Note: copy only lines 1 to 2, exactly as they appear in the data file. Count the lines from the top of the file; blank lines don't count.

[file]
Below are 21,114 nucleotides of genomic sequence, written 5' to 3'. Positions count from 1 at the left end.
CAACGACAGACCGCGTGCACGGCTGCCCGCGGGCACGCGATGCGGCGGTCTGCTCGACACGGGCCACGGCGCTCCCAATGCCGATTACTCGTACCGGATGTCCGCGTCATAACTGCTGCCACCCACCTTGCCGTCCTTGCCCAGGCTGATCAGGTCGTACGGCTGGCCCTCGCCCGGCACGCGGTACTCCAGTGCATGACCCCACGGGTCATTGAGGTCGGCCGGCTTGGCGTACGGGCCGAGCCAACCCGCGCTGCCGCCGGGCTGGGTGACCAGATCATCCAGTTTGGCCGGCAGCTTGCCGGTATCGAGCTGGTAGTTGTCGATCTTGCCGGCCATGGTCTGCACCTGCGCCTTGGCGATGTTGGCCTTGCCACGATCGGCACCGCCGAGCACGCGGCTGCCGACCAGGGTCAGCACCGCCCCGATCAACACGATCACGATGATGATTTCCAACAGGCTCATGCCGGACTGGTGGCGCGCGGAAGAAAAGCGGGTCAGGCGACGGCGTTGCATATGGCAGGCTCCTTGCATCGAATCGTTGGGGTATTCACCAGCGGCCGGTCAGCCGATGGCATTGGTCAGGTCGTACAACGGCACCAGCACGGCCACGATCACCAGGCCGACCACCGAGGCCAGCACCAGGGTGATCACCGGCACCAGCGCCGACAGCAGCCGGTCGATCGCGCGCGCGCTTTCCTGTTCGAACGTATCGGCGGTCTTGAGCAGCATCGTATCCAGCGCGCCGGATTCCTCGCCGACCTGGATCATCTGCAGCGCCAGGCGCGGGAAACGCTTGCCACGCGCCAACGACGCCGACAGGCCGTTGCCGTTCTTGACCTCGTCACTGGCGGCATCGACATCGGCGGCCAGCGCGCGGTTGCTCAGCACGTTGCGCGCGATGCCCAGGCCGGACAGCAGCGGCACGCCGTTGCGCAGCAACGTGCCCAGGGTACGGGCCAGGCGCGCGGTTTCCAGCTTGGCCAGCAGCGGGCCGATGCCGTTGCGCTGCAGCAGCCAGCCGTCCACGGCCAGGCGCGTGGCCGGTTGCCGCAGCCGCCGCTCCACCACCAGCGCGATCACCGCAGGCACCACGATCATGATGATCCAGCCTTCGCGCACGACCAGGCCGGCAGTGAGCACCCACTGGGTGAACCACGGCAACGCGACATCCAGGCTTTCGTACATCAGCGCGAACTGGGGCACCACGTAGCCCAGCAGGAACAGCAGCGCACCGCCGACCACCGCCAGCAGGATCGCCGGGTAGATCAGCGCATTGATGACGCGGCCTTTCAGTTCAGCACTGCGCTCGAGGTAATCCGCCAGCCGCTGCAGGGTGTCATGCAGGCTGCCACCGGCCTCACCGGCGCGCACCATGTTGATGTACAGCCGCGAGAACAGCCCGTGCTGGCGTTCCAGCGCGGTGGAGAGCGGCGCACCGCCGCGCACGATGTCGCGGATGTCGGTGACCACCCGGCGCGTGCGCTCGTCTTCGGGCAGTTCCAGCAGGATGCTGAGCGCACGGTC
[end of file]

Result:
Below are 21,114 nucleotides of genomic sequence, written 5' to 3'. Positions count from 1 at the left end.
CAACGACAGACCGCGTGCACGGCTGCCCGCGGGCACGCGATGCGGCGGTCTGCTCGACACGGGCCACGGCGCTCCCAATGCCGATTACTCGTACCGGATGTCCGCGTCATAACTGCTGCCACCCACCTTGCCGTCCTTGCCCAGGCTGATCAGGTCGTACGGCTGGCCCTCGCCCGGCACGCGGTACTCCAGTGCATGACCCCACGGGTCATTGAGGTCGGCCGGCTTGGCGTACGGGCCGAGCCAACCCGCGCTGCCGCCGGGCTGGGTGACCAGATCATCCAGTTTGGCCGGCAGCTTGCCGGTATCGAGCTGGTAGTTGTCGATCTTGCCGGCCATGGTCTGCACCTGCGCCTTGGCGATGTTGGCCTTGCCACGATCGGCACCGCCGAGCACGCGGCTGCCGACCAGGGTCAGCACCGCCCCGATCAACACGATCACGATGATGATTTCCAACAGGCTCATGCCGGACTGGTGGCGCGCGGAAGAAAAGCGGGTCAGGCGACGGCGTTGCATATGGCAGGCTCCTTGCATCGAATCGTTGGGGTATTCACCAGCGGCCGGTCAGCCGATGGCATTGGTCAGGTCGTACAACGGCACCAGCACGGCCACGATCACCAGGCCGACCACCGAGGCCAGCACCAGGGTGATCACCGGCACCAGCGCCGACAGCAGCCGGTCGATCGCGCGCGCGCTTTCCTGTTCGAACGTATCGGCGGTCTTGAGCAGCATCGTATCCAGCGCGCCGGATTCCTCGCCGACCTGGATCATCTGCAGCGCCAGGCGCGGGAAACGCTTGCCACGCGCCAACGACGCCGACAGGCCGTTGCCGTTCTTGACCTCGTCACTGGCGGCATCGACATCGGCGGCCAGCGCGCGGTTGCTCAGCACGTTGCGCGCGATGCCCAGGCCGGACAGCAGCGGCACGCCGTTGCGCAGCAACGTGCCCAGGGTACGGGCCAGGCGCGCGGTTTCCAGCTTGGCCAGCAGCGGGCCGATGCCGTTGCGCTGCAGCAGCCAGCCGTCCACGGCCAGGCGCGTGGCCGGTTGCCGCAGCCGCCGCTCCACCACCAGCGCGATCACCGCAGGCACCACGATCATGATGATCCAGCCTTCGCGCACGACCAGGCCGGCAGTGAGCACCCACTGGGTGAACCACGGCAACGCGACATCCAGGCTTTCGTACATCAGCGCGAACTGGGGCACCACGTAGCCCAGCAGGAACAGCAGCGCACCGCCGACCACCGCCAGCAGGATCGCCGGGTAGATCAGCGCATTGATGACGCGGCCTTTCAGTTCAGCACTGCGCTCGAGGTAATCCGCCAGCCGCTGCAGGGTGTCATGCAGGCTGCCACCGGCCTCACCGGCGCGCACCATGTTGATGTACAGCCGCGAGAACAGCCCGTGCTGGCGTTCCAGCGCGGTGGAGAGCGGCGCACCGCCGCGCACGATGTCGCGGATGTCGGTGACCACCCGGCGCGTGCGCTCGTCTTCGGGCAGTTCCAGCAGGATGCTGAGCGCACGGTC